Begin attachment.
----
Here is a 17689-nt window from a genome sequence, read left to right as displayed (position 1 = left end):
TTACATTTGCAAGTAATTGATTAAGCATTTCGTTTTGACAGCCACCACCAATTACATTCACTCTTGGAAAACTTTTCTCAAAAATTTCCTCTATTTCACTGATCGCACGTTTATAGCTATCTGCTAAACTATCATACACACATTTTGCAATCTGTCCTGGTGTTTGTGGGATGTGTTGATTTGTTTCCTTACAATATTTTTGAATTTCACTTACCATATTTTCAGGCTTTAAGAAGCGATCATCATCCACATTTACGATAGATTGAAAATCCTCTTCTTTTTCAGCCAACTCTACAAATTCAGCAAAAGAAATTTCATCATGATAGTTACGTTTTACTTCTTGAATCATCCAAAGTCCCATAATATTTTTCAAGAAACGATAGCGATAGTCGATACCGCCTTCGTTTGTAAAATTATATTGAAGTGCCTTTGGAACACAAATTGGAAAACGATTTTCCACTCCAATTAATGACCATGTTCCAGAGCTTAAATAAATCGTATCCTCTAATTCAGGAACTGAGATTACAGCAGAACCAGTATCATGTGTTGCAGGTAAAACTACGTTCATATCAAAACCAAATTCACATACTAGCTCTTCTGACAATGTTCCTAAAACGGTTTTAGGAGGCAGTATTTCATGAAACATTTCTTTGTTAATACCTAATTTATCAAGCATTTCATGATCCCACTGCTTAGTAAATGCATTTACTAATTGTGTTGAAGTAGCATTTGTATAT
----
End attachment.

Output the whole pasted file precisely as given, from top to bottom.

Here is a 17689-nt window from a genome sequence, read left to right as displayed (position 1 = left end):
TTACATTTGCAAGTAATTGATTAAGCATTTCGTTTTGACAGCCACCACCAATTACATTCACTCTTGGAAAACTTTTCTCAAAAATTTCCTCTATTTCACTGATCGCACGTTTATAGCTATCTGCTAAACTATCATACACACATTTTGCAATCTGTCCTGGTGTTTGTGGGATGTGTTGATTTGTTTCCTTACAATATTTTTGAATTTCACTTACCATATTTTCAGGCTTTAAGAAGCGATCATCATCCACATTTACGATAGATTGAAAATCCTCTTCTTTTTCAGCCAACTCTACAAATTCAGCAAAAGAAATTTCATCATGATAGTTACGTTTTACTTCTTGAATCATCCAAAGTCCCATAATATTTTTCAAGAAACGATAGCGATAGTCGATACCGCCTTCGTTTGTAAAATTATATTGAAGTGCCTTTGGAACACAAATTGGAAAACGATTTTCCACTCCAATTAATGACCATGTTCCAGAGCTTAAATAAATCGTATCCTCTAATTCAGGAACTGAGATTACAGCAGAACCAGTATCATGTGTTGCAGGTAAAACTACGTTCATATCAAAACCAAATTCACATACTAGCTCTTCTGACAATGTTCCTAAAACGGTTTTAGGAGGCAGTATTTCATGAAACATTTCTTTGTTAATACCTAATTTATCAAGCATTTCATGATCCCACTGCTTAGTAAATGCATTTACTAATTGTGTTGAAGTAGCATTTGTATAT